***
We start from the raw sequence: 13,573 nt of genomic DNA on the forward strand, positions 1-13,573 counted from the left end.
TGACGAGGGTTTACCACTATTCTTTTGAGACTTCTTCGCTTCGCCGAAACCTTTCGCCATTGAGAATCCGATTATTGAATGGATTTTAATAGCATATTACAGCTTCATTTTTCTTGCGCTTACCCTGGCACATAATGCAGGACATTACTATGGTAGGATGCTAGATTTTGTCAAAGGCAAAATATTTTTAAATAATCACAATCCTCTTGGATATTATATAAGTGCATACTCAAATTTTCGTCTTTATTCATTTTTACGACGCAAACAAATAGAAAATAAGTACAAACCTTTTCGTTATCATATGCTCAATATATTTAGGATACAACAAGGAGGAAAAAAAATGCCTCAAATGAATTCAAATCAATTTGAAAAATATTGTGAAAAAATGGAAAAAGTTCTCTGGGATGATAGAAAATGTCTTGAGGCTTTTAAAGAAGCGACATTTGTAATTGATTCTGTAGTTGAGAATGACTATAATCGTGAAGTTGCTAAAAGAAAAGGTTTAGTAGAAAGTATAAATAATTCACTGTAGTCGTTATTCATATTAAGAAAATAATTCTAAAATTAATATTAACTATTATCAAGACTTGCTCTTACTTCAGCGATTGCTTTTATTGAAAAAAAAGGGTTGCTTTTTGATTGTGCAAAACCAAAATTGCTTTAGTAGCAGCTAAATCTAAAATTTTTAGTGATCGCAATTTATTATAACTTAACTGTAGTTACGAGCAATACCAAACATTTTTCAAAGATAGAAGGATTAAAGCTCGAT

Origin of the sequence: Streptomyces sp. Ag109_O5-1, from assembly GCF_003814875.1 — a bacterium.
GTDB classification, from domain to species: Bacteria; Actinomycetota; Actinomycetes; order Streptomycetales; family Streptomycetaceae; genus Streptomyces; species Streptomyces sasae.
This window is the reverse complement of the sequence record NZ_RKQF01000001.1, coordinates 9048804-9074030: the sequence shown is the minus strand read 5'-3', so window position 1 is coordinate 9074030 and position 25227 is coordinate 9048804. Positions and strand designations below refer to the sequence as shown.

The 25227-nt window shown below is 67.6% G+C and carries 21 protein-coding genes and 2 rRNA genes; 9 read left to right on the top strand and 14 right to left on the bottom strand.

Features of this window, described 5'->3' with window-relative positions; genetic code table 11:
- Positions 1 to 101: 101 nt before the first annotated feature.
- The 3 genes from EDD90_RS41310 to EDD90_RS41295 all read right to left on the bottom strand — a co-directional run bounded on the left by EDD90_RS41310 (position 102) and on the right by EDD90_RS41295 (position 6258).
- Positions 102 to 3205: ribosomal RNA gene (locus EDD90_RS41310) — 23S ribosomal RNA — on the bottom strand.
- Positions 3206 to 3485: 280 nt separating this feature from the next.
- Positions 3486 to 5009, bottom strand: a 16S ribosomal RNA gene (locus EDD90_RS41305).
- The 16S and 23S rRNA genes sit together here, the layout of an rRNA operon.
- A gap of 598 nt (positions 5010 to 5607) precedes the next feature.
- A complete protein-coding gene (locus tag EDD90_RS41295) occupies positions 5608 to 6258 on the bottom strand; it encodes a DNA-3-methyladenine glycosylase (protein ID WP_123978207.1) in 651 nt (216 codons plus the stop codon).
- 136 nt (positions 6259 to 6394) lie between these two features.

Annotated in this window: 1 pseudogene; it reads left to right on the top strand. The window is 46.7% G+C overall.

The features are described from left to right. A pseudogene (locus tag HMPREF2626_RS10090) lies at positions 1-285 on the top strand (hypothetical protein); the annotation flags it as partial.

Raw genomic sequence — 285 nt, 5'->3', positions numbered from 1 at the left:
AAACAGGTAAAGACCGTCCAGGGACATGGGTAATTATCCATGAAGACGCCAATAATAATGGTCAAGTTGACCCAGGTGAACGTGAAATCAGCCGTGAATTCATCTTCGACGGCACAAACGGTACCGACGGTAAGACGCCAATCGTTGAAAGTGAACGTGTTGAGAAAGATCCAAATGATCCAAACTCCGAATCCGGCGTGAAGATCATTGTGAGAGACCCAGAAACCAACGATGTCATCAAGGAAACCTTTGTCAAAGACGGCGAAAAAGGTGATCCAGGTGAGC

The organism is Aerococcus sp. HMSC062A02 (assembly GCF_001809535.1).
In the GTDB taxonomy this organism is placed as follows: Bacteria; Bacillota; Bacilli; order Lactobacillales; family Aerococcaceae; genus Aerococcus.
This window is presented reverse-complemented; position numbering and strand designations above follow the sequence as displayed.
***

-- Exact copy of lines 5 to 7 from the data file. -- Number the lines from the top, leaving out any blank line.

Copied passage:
This window is the reverse complement of the sequence record NZ_RKQF01000001.1, coordinates 9048804-9074030: the sequence shown is the minus strand read 5'-3', so window position 1 is coordinate 9074030 and position 25227 is coordinate 9048804. Positions and strand designations below refer to the sequence as shown.

The 25227-nt window shown below is 67.6% G+C and carries 21 protein-coding genes and 2 rRNA genes; 9 read left to right on the top strand and 14 right to left on the bottom strand.

Features of this window, described 5'->3' with window-relative positions; genetic code table 11: